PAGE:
The last day of March was a tough day in this already difficult time in our country and in our world. But that day, in particular, hit especially hard for me and many of my colleagues. Not only was it the 28th anniversary of the death of Nelson Yamamoto, a young Firestone deputy who was mortally wounded during a ferocious gunfight, but we lost another Firestone deputy that day. Art Escamillas had died unexpectantly.
That morning, I woke early and posted my tribute to Nelson as I do each year. Soon after I had done so, I received word that Art Escamillas had suffered a fatal heart attack. He was 66 years old and had retired as a lieutenant just seven months before.
When I heard the news, I shared it with my very good friend John Babbitt, who had been Art’s training officer at Firestone in 1989. Of course, he took the news hard, lamenting how he had been meaning to get in touch with Art and that he hadn’t spoken with him for a while.
Later that day, Johnny emailed me a story he wrote while reflecting on his early days with Art, and he gave me permission to share it here.
These are Johnny’s Words:
I was a training officer at Firestone Station and had just been assigned a new trainee, Art Escamillas. Although he’d go on to become an outstanding cop, like all trainees, he was very green (like having a ride-along with a gun).
It was the first hour of Art’s first day as a patrol deputy. I was giving him the perfunctory tour of the area, with no intention of making a hook. I started in my favorite hunting ground, the southwest border of the area. LAPD 77th Division was on the west (the other side of Central Avenue) and LAPD Southeast Division was on the jagged southern border. It was tough to tell if you were in the city or the county, and the crooks sure didn’t know. It was a target-rich environment. Further, even if you were in the city, you were within the line-of-vision of the county, and every watch commander at Firestone Station would sign that arrest review.
We were southbound in the alley east of Central. We stopped north of 91st Street. As we did so, an old Pontiac came to a stop northbound in the same alley south of 91st Street. The driver (a middle-aged black man), and I locked eyes. Art was oblivious, still taking in the environment. The driver gave me the “oh shit” look, then with his right hand did a backhand toss out through the open driver’s side window. He tossed a foil package nearly big enough to hold a sandwich to the pavement and made a quick right.
I followed with a quick left turn, pulling partially into the alley. I positioned the car so that the discarded foil package would be right outside Art’s door, and yelled, “Grab it,” while straining to keep the Pontiac in sight. Art replied, “Grab what?” To which I yelled “The fucking foil.” He opened the door and grabbed it.
Up to this point, I didn’t know what it was, but I knew it was arrestable. As soon as he brought it into the radio car, we were overwhelmed with the strong odor of PCP (Phencyclidine). He asked, “What is it?” I yelled back, “It’s PCP.” He wisely didn’t ask how I knew, although I’m sure he was thinking it. I’m also sure that during his illustrious career, he became very familiar with that odor, but not on that day.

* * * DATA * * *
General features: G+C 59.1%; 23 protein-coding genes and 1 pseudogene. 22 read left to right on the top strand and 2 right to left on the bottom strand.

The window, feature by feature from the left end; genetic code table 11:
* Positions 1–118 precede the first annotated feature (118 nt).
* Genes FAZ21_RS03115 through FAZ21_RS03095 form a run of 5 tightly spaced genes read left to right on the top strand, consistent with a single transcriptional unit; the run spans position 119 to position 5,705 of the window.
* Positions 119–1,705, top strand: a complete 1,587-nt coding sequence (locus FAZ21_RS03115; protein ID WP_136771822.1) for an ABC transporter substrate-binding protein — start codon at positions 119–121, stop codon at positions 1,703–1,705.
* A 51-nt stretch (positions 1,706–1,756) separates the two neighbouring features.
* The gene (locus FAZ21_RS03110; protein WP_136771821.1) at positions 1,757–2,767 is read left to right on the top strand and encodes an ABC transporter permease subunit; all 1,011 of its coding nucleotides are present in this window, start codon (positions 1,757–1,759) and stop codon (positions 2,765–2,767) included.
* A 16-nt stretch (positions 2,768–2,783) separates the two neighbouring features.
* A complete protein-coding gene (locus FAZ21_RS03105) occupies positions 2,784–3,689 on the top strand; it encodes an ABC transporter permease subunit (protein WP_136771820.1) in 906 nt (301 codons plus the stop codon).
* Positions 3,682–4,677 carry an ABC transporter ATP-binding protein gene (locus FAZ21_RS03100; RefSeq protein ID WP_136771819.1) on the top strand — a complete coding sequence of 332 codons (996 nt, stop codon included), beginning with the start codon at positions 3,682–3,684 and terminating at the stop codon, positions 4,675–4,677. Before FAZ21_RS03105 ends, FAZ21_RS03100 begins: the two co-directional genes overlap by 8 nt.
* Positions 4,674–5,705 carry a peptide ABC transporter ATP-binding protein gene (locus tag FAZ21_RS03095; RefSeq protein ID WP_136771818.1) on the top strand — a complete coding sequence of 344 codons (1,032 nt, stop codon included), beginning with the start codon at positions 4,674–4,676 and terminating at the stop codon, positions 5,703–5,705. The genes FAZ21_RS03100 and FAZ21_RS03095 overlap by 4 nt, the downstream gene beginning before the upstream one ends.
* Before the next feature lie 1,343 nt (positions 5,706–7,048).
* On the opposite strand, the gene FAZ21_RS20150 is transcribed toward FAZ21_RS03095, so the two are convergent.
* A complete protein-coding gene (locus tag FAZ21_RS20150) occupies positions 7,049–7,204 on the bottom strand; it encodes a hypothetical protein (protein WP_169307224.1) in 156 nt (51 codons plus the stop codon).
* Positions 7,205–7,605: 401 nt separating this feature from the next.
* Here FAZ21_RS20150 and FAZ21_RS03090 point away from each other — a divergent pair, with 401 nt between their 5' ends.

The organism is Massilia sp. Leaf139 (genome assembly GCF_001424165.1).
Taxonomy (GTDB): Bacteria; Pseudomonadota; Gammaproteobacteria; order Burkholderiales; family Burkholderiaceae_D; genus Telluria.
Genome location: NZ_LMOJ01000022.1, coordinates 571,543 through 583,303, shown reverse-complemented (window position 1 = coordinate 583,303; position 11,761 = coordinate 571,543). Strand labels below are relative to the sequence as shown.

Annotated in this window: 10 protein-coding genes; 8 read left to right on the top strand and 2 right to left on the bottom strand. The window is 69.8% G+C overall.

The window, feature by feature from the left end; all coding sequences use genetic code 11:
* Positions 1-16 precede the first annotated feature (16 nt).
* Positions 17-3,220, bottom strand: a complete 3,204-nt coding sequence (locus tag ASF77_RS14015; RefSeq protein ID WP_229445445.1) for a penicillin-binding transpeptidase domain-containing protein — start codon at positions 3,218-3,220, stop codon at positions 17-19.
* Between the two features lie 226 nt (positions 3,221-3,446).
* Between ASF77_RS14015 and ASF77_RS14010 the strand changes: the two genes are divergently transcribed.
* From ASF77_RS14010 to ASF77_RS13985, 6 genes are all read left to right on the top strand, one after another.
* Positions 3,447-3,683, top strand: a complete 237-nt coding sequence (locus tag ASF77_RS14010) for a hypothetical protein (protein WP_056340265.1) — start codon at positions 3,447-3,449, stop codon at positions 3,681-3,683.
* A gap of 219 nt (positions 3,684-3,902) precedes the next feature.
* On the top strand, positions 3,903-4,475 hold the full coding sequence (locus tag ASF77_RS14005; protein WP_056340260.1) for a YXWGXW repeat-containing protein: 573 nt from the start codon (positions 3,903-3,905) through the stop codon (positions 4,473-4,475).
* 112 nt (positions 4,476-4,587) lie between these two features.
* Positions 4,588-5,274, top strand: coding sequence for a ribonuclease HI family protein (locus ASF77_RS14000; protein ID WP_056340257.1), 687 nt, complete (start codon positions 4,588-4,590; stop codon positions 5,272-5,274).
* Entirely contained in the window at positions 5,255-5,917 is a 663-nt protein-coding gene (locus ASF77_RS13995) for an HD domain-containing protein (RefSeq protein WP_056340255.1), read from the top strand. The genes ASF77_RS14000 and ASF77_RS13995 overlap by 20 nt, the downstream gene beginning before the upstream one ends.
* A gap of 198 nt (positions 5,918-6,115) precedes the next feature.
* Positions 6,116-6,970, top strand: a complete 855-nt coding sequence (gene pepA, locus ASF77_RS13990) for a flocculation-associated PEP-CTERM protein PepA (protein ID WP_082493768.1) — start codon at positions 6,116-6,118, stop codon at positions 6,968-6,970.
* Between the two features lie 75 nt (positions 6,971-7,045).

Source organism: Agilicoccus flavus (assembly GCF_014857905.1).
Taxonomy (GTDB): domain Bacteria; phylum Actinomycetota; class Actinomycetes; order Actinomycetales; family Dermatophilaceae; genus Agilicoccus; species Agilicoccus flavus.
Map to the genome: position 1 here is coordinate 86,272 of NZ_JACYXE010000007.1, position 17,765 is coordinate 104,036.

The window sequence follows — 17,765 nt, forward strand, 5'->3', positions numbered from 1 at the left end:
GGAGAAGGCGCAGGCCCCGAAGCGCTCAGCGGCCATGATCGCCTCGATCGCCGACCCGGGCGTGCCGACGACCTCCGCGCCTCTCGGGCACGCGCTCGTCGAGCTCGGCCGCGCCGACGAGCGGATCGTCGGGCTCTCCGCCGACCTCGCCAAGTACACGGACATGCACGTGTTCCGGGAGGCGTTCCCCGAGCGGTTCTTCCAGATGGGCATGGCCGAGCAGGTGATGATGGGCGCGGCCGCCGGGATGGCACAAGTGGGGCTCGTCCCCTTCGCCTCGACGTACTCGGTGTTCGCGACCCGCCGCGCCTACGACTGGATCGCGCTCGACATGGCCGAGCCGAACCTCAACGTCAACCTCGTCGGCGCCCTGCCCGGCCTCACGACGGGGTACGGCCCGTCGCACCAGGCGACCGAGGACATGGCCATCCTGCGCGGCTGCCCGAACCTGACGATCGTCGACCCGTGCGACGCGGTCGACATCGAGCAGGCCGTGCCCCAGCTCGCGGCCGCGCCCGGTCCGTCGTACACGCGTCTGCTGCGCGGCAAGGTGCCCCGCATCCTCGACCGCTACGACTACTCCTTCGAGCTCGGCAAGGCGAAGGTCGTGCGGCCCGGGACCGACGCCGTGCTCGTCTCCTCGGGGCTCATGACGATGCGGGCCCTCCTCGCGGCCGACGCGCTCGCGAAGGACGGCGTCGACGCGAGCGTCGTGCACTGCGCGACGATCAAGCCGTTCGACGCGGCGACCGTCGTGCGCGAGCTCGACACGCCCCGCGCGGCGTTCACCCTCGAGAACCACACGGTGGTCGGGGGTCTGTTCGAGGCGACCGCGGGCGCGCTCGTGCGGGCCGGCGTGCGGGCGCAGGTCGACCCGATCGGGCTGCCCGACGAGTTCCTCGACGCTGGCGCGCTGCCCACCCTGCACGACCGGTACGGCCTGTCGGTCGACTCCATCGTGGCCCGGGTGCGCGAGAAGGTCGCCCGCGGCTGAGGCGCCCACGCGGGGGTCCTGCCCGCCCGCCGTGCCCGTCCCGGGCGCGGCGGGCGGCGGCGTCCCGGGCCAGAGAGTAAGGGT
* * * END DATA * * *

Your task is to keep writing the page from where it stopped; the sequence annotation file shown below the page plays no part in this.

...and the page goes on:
We chased that Pontiac down before it hit the tracks, and arrested the driver. That arrest was pure luck, but Art didn’t know that, and I wasn’t about to tell him. While booking the man, Art’s eyes were the size of silver dollars, with a touch of vertical nystagmus from holding that package of freshly dipped Sherms on his lap.
He went on to become a good trainee, and later a great deputy and good friend.
Years later, after promoting to lieutenant, I was transferred to Century Station, where Art had recently transferred following a promotion to sergeant. Although Firestone was one of the two stations that merged to form Century Station, I had long since been forgotten by the deputies. Fortunately, Art’s reputation among the deputies was rock-solid. Many of the deputies in the training cadre had been his trainees.
After word got out that I had been Art’s training officer, it immediately changed their perception of me for the positive.
Art was a good cop and a good man. I’ll miss you brother, RIP.
(“Sherm” is the term for a Sherman cigarette that has been dipped in PCP. The odor is so strong it can be detected while driving past someone using it, if your windows are down, which is how Firestone deputies always patrolled.)
The personnel at Firestone station, sworn and professional staff alike, have always been a tightknit, family-like group. Although the station was closed in 1994, there is pride and comradery among those of us who worked there. Life-long friendships were made, and reunions are regularly planned and heavily attended. It truly was a place like no other. Art Escamillas was a part of that family, and like others who have gone before him, he will be fondly remembered by us all. Thank you, John, for that nice story and tribute.
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